Childhood anxiety disorders such as separation anxiety disorder and selective mutism
Present in childhood
May sometimes continue into adulthood
Interfere with school and/or social functioning
The exact cause of anxiety is not fully known. It is likely that anxiety disorders are caused by a combination of factors, including both your genes and your environment.
Genetics are known to play a role in the development of anxiety disorders. You are more likely to develop it if you have a blood relative who suffers from it.
There is evidence to suggest that an imbalance in your neurotransmitters⁶ may also play a role in the development of anxiety disorders. People with low serotonin activity and elevated noradrenergic system activity may be more prone to developing it.
The following factors have been identified as putting you more at risk of developing an anxiety disorder:
Stress as a result of ill health
Excessive or persistent life stressors
Some personality types may be more prone to developing anxiety disorders
Drug or alcohol use or misuse
Other mental health disorders such as depression or substance abuse
The main treatment for anxiety disorders is medication together with psychotherapy, such as cognitive behavior therapy. Lifestyle modifications such as exercising and mindfulness practice can also be effective as part of your treatment regimen.
Traditionally, medications used to treat anxiety include selective serotonin reuptake inhibitors (SSRIs), serotonin noradrenaline reuptake inhibitors (SNRIs), and benzodiazepines. Buspirone has also been used in the short-term management of anxiety.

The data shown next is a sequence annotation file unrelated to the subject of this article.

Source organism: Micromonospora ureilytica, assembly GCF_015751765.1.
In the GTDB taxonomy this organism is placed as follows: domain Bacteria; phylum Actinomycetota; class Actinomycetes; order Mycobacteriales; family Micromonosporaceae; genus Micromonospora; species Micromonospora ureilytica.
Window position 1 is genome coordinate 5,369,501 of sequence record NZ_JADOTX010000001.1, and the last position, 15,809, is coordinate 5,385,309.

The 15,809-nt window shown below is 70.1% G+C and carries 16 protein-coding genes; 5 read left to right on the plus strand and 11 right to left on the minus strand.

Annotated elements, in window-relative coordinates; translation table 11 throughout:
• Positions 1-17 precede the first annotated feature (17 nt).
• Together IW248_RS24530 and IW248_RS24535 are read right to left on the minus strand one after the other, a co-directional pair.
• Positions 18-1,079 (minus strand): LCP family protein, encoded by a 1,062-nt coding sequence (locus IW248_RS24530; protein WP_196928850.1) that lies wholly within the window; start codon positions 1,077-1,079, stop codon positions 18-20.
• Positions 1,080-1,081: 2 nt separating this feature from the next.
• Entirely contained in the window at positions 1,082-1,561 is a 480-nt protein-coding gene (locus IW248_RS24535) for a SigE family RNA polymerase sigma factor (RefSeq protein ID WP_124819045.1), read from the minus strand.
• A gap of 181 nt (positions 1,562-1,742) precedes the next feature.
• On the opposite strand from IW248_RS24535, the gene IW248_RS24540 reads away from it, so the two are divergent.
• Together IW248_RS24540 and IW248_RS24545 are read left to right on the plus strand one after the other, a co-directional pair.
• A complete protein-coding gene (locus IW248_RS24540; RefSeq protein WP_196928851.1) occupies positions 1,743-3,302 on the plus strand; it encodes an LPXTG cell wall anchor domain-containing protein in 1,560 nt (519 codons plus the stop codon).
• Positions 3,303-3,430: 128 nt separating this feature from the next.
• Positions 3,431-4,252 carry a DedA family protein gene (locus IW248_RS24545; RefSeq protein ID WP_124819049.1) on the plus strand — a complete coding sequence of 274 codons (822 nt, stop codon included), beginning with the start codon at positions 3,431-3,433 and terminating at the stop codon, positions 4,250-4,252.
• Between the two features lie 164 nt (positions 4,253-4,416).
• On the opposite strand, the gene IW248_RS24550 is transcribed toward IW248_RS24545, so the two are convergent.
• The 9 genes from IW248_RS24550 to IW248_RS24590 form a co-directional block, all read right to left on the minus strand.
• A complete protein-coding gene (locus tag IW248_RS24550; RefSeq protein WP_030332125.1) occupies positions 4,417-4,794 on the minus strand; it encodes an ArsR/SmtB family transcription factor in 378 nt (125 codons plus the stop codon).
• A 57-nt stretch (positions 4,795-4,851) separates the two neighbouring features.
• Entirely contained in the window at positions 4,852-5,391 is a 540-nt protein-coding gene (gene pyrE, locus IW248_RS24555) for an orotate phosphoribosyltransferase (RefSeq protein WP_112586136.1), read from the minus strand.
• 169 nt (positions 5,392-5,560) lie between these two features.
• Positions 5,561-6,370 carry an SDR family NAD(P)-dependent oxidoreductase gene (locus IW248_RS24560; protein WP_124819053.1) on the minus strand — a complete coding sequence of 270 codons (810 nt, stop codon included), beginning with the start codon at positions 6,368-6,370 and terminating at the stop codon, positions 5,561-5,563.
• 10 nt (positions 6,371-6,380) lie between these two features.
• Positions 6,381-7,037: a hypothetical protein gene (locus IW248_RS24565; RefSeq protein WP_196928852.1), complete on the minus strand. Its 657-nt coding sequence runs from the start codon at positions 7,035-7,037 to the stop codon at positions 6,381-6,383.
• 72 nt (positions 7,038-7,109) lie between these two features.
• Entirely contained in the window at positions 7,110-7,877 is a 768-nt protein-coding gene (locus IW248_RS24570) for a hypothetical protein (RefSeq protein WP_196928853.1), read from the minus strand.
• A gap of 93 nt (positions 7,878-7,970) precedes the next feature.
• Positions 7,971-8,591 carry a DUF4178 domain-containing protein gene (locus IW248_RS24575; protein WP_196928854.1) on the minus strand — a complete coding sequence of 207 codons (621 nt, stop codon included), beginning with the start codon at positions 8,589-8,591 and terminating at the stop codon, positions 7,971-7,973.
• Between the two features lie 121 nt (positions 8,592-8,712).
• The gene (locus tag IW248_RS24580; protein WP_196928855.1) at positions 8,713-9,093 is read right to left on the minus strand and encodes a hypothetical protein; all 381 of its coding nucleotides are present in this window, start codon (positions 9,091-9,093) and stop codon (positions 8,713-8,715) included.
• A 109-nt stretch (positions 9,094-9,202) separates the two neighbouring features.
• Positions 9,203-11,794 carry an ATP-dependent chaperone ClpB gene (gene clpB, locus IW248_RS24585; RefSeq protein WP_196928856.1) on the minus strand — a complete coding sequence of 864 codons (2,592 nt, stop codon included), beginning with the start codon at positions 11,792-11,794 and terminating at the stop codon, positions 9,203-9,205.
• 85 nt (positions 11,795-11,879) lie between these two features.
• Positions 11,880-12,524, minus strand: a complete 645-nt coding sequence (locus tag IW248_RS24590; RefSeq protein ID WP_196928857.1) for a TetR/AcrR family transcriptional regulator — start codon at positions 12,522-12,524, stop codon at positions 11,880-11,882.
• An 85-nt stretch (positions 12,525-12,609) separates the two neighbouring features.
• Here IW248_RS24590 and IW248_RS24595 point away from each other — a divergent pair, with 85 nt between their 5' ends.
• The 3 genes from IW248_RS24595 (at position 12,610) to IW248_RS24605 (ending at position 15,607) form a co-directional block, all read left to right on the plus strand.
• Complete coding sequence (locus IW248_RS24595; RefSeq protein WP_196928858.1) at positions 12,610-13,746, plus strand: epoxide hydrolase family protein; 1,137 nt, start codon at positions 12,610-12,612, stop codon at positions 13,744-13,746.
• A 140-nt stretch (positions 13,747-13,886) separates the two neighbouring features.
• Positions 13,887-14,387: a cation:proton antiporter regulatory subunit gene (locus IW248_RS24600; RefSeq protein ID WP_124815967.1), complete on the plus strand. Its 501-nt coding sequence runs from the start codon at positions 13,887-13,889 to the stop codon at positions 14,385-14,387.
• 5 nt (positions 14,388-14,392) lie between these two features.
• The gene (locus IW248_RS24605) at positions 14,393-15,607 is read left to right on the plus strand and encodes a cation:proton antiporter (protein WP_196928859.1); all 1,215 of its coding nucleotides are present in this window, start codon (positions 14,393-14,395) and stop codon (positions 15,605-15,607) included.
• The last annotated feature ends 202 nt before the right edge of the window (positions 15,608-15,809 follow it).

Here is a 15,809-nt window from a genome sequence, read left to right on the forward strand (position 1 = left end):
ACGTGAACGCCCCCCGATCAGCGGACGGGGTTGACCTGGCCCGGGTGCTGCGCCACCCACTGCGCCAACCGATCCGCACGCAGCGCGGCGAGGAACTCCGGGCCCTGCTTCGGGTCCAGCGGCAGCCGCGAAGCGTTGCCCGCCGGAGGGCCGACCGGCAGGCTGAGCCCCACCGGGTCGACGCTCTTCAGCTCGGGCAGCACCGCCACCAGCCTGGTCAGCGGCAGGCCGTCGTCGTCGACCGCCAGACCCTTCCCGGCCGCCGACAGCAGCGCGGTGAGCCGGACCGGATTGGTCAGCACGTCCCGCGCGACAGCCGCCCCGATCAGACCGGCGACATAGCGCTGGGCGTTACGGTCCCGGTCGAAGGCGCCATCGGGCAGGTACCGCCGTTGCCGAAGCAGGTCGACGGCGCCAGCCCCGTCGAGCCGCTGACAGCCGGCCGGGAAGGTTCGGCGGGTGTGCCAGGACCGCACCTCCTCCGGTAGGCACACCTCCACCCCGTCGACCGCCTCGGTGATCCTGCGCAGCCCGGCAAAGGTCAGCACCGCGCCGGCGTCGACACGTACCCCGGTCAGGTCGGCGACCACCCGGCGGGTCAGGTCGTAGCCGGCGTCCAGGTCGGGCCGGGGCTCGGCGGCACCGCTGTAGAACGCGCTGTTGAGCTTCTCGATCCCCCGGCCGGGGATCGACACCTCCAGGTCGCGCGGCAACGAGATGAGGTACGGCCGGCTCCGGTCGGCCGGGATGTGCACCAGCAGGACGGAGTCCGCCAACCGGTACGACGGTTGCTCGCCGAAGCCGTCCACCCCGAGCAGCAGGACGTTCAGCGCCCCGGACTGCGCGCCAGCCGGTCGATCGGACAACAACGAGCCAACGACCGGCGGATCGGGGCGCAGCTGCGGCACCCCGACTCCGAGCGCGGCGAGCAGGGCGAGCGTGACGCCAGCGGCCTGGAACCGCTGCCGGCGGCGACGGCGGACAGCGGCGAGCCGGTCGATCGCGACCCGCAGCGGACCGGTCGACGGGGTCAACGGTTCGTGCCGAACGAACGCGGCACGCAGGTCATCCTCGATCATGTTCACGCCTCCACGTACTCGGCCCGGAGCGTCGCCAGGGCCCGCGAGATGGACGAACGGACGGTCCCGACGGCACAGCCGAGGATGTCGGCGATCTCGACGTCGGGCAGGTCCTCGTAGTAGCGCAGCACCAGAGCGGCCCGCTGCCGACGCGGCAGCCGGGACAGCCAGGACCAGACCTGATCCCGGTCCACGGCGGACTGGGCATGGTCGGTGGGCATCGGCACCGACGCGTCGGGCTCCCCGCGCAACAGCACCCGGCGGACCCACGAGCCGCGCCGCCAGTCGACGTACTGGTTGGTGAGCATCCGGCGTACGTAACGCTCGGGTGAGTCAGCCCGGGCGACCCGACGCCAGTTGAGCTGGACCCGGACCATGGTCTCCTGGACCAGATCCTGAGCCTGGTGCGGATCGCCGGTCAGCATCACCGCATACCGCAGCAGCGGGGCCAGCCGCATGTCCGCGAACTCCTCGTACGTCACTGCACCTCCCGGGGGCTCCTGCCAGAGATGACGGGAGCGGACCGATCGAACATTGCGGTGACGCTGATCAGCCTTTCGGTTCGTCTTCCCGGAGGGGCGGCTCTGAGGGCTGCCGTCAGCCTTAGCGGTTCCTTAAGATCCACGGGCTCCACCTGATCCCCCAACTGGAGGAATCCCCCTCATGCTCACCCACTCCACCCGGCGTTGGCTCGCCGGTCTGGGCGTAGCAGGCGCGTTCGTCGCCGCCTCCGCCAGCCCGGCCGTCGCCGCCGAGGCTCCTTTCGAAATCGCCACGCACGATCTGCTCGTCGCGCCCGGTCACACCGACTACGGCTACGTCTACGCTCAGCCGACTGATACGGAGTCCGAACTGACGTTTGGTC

Although these medications are generally effective, they may not provide relief for everyone; in some people, they may even have unwanted side effects.
If your anxiety doesn’t respond to any of the standard medications for anxiety or if you suffer intolerable side effects from them, your doctor may consider using gabapentin off-label to treat your anxiety.
Gabapentin was originally registered⁷ for the treatment of nerve pain and seizures, but has since been used off-label for the treatment of various other disorders including anxiety.
Pregabalin is a molecule with a similar structure to gabapentin (think of pregabalin as a cousin to gabapentin) that has been approved for the treatment of anxiety in Europe. However, it is only used off-label for anxiety disorders in the U.S.
What do the studies show?
Gabapentin has been shown to decrease symptoms of anxiety⁸ in animals. Although there are numerous clinical trials⁷ showing the efficacy of pregabalin in the treatment of anxiety disorders, there are fewer good-quality trials supporting the use of gabapentin in the management of anxiety.
One study of 420 breast cancer survivors with non-specific symptoms of anxiety found that gabapentin taken for eight weeks helped reduce anxiety symptoms.⁹
Breast cancer survivors were asked to rate their anxiety at the start of the study. After four weeks of taking gabapentin 300mg, gabapentin 900mg, or a placebo, they were asked to do the rating again.
Anxiety levels were significantly decreased in the patients taking gabapentin versus the placebo. The more severe the anxiety to start with, the more significant the response to gabapentin appeared to be.
There was an initial increased dose response to the higher dose of gabapentin, but this disappeared by eight weeks of treatment. The reduction in anxiety was maintained after eight weeks in the treatment group.